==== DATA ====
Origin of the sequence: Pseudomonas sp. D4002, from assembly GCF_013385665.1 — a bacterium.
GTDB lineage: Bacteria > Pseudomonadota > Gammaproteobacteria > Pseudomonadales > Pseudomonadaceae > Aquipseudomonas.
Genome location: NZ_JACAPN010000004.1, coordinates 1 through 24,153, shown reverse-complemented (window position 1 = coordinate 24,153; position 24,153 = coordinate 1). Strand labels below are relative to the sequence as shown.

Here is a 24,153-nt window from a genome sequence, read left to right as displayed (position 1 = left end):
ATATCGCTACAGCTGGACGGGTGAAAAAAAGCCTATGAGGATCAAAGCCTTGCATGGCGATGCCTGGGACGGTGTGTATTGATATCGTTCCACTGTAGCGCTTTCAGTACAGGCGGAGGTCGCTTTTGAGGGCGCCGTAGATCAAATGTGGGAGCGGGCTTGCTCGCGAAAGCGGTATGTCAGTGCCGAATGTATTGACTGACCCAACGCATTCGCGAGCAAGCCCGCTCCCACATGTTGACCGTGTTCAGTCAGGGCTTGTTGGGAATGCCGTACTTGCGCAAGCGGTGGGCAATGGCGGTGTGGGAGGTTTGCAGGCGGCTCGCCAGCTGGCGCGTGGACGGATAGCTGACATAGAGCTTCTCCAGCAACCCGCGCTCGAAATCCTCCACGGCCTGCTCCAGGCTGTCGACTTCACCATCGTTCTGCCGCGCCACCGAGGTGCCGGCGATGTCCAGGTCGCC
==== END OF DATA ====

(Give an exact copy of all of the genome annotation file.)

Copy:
Origin of the sequence: Pseudomonas sp. D4002, from assembly GCF_013385665.1 — a bacterium.
GTDB lineage: Bacteria > Pseudomonadota > Gammaproteobacteria > Pseudomonadales > Pseudomonadaceae > Aquipseudomonas.
Genome location: NZ_JACAPN010000004.1, coordinates 1 through 24,153, shown reverse-complemented (window position 1 = coordinate 24,153; position 24,153 = coordinate 1). Strand labels below are relative to the sequence as shown.

Here is a 24,153-nt window from a genome sequence, read left to right as displayed (position 1 = left end):
ATATCGCTACAGCTGGACGGGTGAAAAAAAGCCTATGAGGATCAAAGCCTTGCATGGCGATGCCTGGGACGGTGTGTATTGATATCGTTCCACTGTAGCGCTTTCAGTACAGGCGGAGGTCGCTTTTGAGGGCGCCGTAGATCAAATGTGGGAGCGGGCTTGCTCGCGAAAGCGGTATGTCAGTGCCGAATGTATTGACTGACCCAACGCATTCGCGAGCAAGCCCGCTCCCACATGTTGACCGTGTTCAGTCAGGGCTTGTTGGGAATGCCGTACTTGCGCAAGCGGTGGGCAATGGCGGTGTGGGAGGTTTGCAGGCGGCTCGCCAGCTGGCGCGTGGACGGATAGCTGACATAGAGCTTCTCCAGCAACCCGCGCTCGAAATCCTCCACGGCCTGCTCCAGGCTGTCGACTTCACCATCGTTCTGCCGCGCCACCGAGGTGCCGGCGATGTCCAGGTCGCC